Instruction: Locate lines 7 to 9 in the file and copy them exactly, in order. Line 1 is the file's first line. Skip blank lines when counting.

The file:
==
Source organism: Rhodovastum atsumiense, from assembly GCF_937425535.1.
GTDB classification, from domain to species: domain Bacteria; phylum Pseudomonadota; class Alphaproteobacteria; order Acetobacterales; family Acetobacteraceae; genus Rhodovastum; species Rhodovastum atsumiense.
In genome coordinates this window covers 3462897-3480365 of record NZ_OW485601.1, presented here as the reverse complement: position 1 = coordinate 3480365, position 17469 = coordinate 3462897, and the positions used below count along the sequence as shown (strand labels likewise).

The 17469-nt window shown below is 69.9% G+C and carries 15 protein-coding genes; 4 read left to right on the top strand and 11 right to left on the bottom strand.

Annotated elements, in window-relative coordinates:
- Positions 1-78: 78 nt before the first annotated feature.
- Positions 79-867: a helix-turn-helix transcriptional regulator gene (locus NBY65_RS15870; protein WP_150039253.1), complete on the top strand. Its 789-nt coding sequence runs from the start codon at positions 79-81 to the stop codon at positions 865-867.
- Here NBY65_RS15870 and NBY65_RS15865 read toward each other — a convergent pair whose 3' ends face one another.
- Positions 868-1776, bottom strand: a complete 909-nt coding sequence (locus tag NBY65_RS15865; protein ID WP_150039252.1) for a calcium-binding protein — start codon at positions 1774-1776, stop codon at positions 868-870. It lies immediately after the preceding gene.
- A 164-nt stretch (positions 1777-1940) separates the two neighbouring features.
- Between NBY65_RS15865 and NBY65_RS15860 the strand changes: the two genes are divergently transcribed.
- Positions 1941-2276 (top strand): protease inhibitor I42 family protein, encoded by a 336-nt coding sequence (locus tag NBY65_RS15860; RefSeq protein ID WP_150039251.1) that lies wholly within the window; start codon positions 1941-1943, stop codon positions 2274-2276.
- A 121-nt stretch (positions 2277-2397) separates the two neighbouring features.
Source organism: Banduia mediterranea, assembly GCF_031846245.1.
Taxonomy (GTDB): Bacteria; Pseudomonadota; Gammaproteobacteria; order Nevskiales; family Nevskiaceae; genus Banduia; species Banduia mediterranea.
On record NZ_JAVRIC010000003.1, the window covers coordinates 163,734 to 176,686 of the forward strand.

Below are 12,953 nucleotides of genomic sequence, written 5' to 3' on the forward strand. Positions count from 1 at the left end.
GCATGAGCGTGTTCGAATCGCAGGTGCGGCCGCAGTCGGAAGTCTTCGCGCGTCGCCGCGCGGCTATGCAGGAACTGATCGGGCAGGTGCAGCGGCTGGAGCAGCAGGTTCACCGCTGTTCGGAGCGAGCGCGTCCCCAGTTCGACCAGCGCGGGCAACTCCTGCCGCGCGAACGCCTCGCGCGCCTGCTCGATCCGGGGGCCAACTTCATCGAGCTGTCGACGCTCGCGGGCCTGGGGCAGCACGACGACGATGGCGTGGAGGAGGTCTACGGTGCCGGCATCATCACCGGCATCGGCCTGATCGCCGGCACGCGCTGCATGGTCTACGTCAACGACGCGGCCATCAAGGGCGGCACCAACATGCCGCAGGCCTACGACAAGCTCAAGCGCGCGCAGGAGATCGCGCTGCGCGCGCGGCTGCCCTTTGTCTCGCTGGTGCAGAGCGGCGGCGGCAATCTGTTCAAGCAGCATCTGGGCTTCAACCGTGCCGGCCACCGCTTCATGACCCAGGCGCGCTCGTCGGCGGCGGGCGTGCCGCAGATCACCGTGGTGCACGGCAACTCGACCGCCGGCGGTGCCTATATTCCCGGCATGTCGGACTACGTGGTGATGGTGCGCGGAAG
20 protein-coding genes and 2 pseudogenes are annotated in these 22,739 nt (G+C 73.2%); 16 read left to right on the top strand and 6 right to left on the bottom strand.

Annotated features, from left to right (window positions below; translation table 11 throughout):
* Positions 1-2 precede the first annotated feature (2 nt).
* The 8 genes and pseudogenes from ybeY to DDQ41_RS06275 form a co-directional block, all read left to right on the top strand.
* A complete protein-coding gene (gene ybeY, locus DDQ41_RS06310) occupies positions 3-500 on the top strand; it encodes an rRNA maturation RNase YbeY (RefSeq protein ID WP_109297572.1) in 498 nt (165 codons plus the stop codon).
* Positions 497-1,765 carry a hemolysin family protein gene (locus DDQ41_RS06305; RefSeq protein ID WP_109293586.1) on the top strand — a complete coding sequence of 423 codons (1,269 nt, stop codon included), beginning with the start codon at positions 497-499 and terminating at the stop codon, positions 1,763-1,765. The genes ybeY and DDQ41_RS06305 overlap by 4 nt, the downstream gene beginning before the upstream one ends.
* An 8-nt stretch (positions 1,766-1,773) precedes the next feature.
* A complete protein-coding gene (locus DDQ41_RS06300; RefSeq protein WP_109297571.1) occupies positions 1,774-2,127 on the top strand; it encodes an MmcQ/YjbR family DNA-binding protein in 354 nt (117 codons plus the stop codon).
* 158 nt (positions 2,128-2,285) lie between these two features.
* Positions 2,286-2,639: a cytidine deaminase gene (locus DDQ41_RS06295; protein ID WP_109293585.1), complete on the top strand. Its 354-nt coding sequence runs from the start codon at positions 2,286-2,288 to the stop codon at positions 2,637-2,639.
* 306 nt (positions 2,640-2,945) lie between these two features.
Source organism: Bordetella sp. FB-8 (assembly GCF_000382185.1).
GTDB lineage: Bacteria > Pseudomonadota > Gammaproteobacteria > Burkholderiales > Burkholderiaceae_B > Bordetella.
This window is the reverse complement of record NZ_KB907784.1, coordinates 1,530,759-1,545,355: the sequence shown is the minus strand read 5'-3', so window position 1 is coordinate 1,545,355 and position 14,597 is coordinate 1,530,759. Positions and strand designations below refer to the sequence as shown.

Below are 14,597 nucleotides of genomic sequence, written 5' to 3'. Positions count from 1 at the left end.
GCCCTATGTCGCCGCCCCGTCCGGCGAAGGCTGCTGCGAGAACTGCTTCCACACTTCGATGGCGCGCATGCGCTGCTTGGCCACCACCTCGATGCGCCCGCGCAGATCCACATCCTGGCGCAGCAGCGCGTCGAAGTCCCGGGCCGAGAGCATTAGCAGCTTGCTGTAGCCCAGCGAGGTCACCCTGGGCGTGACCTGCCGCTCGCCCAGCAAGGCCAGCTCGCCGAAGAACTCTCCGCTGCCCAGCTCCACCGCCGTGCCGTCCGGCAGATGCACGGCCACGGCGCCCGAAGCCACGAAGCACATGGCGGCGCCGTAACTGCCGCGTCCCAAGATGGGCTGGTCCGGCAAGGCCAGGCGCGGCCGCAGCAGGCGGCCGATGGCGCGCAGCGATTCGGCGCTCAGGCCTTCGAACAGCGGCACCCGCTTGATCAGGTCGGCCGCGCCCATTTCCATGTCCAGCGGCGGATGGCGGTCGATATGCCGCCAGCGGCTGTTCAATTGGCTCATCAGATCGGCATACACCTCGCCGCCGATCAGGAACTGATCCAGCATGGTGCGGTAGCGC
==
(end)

- Positions 79-867: a helix-turn-helix transcriptional regulator gene (locus NBY65_RS15870; protein WP_150039253.1), complete on the top strand. Its 789-nt coding sequence runs from the start codon at positions 79-81 to the stop codon at positions 865-867.
- Here NBY65_RS15870 and NBY65_RS15865 read toward each other — a convergent pair whose 3' ends face one another.
- Positions 868-1776, bottom strand: a complete 909-nt coding sequence (locus tag NBY65_RS15865; protein ID WP_150039252.1) for a calcium-binding protein — start codon at positions 1774-1776, stop codon at positions 868-870. It lies immediately after the preceding gene.